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#2316: Black offers another look at "the Haitian character" (fwd)

From: Black, Patricia <Patricia.Black@pge-corp.com>

Just now receiving the Jorgen Leth catalog, I am reminded of a list members'
earlier request to have more discussion about Haitian artists and their
stories.  Feeling a little guilty about being an avid list reader who never
contributes, I'm happy to pass along an anecdote about one of my favorite
people:  Louisiane Saint Fleurant.  

She is a founding member of the St. Soleil school and better known for her
canvases, but it is her delightful painted clay figures that have always
captured me.  

Whenever visiting Haiti, I make my pilgrimage to her home, inching my way
patiently along a twelve-inch path thru the little open air food market not
far from the roundabout in Petionville.  Everyone seems to know I'm going to
see the lady who paints.  What other reason would an oafish looking
overweight blan' have for being there!?  Taking up considerably more than my
fair share of the path, I'm afraid I disrupt the foot traffic.  So, people
are only too happy to see me get where I'm going, and (without my asking)
wordlessly point the way.  

She comes to the door, everyone's picture of the perfect Grandmother:
smiling delight at the surprise visit, endlessly gracious and hospitable,
anxious for me to be happy and comfortable.  She sends for nearby family to
meet the visitor, and takes me to a tiny room in the back, bare except for
paintings leaning against the wall.  Paint cans and a chair with four inch
legs, sitting on the floor.  But I'm there to see the little sculptures so
she rushes to arrange them in the front room.

On this particular day there was one figure, about six inches tall like the
others, but with ears.  Immediately, I fell in love with it.  It was
typical, but still the best of her work I'd ever seen.  I offered $25 as a
"first price", close to the $35 I was used to paying as her "final price."
She refused without offering a higher alternative.  Overly anxious, I upped
my offer.  Again she refused, this time explaining that she'd already sold
it - "it belongs to Selden Rodman."  I asked whether he'd paid for it.
"No", she said through the just arrived family interpreter, "he's picking it
up on his next trip."  I offered $50.  Then, $75 -- the amount for which her
things were selling in Petionville galleries -- and ten times what I guessed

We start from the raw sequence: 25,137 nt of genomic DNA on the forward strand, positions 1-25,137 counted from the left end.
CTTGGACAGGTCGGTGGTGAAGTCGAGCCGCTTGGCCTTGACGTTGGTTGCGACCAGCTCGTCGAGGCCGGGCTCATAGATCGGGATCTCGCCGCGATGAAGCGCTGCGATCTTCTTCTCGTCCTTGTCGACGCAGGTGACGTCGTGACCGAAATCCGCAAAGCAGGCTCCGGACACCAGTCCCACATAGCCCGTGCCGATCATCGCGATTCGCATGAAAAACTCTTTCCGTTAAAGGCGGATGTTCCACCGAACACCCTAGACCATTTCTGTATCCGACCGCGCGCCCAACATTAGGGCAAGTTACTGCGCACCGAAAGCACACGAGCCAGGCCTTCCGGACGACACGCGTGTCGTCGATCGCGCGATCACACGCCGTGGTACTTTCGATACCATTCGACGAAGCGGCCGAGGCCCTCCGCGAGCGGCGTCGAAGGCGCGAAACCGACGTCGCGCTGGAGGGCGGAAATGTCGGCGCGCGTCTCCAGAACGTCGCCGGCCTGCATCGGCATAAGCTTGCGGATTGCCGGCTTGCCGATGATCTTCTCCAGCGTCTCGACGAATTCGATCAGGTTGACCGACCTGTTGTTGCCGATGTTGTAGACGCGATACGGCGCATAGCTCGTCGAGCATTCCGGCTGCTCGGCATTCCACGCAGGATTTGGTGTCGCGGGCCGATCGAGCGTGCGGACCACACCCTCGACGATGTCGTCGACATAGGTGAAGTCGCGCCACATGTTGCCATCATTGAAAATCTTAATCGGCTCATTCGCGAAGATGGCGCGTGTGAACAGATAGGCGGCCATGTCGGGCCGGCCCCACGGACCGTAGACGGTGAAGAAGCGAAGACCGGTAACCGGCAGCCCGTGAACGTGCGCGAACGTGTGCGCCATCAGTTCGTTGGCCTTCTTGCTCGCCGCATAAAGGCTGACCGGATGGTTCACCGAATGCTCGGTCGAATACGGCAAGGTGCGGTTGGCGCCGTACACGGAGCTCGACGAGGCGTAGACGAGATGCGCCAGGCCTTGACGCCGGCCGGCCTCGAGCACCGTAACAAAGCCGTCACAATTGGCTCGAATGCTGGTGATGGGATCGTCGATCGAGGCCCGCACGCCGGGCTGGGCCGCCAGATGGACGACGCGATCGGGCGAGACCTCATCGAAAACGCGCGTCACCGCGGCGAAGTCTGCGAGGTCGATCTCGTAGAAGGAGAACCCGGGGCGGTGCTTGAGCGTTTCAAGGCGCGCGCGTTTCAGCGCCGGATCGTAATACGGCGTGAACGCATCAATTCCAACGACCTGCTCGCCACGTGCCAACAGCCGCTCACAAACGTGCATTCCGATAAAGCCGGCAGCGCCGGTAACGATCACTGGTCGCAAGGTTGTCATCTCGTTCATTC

Selden was likely paying her.  

Still, no deal.  I could buy the other things but not that one.

I thought about Selden.  He was doubtless a more regular customer (though
not  more enthusiastic or generous) than I had been over the years.  More,
he could help her attract customers and increase the value of her work by
picturing it in his books.  In fact, he had done that.  But, I needed this
piece the way only a true collector can.  Besides, I'd been willing to
out-bid Selden at auction before.  

So, I asked when he was coming.  She didn't know.  I asked when he'd last
been there.  "Two or three months ago" she said, unperturbed.  "He's not
entitled to it,"  I thought to myself.  "He didn't pay her when he 'bought'
it, as he should have, and hasn't been back since.  Fair game.  Confidently
suggesting she could make him another, and mentally preparing to go as high
as $150 or $200, I upped my offer to a hundred dollars.  A small amount of
money (and less than it was worth) but well over the gallery price, triple
my usual rate, and now at least ten times more than she'd get from Selden
even if he came back.  Which he might not, given that he'd sold his place in

She didn't budge.  She looked at me calmly.  And, (as my own grandmother
might have) explained, carefully and patiently.  She would make me one of my
own -- but couldn't let me have that one -- because it belonged to somebody

It was that simple.  And, except for her having treated me so gently, I
would have been a little embarrassed.  As it was, I felt some shame at what
now seemed like my greed.  Thankfully, I learned the lesson in time, and
never said a thing about the $150 or $200 I was fully prepared to pay.
She'd refused five offers so far.  More would only increase the cost of her

So, I left her house empty-handed, but a better person than when I'd walked

And, I was reminded again about the Haitian character.  It's under attack
from all quarters these days, with so many list members persuasively
decrying a tradition of violence, political corruption, personal cruelty,
and craze brize.  I'm not qualified to say it isn't true.  I just want to
say it isn't all.  Mme. St Fleurant is remarkable, but not unique among
Haitians.  And, my experience of uplift and respect is not unique among list
members.  I know that.  But, when we are so rightly focused on the problems
and disappointments, it's probably healthy to remind ourselves, once in a
while, of all that is right.  

That's the only purpose of this post.  That, and to pay homage to Louisiane.
She famous for what she paints.  She deserves to be as well known for who
she is.

John Black
Washington, DC